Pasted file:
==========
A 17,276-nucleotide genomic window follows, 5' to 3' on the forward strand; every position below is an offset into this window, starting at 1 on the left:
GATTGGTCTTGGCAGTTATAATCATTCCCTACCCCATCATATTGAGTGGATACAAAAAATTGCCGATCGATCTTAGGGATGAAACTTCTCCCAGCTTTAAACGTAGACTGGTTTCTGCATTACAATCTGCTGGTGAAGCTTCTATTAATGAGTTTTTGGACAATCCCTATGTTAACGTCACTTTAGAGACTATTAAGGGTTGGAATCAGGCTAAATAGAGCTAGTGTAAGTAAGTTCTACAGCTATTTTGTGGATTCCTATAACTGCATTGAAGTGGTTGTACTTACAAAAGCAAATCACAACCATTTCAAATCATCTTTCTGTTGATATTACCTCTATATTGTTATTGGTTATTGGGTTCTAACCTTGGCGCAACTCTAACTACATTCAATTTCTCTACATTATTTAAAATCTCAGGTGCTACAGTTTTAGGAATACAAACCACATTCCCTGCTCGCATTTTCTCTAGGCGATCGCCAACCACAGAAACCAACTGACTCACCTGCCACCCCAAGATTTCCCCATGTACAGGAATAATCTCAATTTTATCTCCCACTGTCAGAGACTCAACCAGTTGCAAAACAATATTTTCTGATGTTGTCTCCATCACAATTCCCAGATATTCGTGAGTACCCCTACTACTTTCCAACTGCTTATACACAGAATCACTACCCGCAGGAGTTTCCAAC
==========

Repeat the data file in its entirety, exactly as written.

A 17,276-nucleotide genomic window follows, 5' to 3' on the forward strand; every position below is an offset into this window, starting at 1 on the left:
GATTGGTCTTGGCAGTTATAATCATTCCCTACCCCATCATATTGAGTGGATACAAAAAATTGCCGATCGATCTTAGGGATGAAACTTCTCCCAGCTTTAAACGTAGACTGGTTTCTGCATTACAATCTGCTGGTGAAGCTTCTATTAATGAGTTTTTGGACAATCCCTATGTTAACGTCACTTTAGAGACTATTAAGGGTTGGAATCAGGCTAAATAGAGCTAGTGTAAGTAAGTTCTACAGCTATTTTGTGGATTCCTATAACTGCATTGAAGTGGTTGTACTTACAAAAGCAAATCACAACCATTTCAAATCATCTTTCTGTTGATATTACCTCTATATTGTTATTGGTTATTGGGTTCTAACCTTGGCGCAACTCTAACTACATTCAATTTCTCTACATTATTTAAAATCTCAGGTGCTACAGTTTTAGGAATACAAACCACATTCCCTGCTCGCATTTTCTCTAGGCGATCGCCAACCACAGAAACCAACTGACTCACCTGCCACCCCAAGATTTCCCCATGTACAGGAATAATCTCAATTTTATCTCCCACTGTCAGAGACTCAACCAGTTGCAAAACAATATTTTCTGATGTTGTCTCCATCACAATTCCCAGATATTCGTGAGTACCCCTACTACTTTCCAACTGCTTATACACAGAATCACTACCCGCAGGAGTTTCCAAC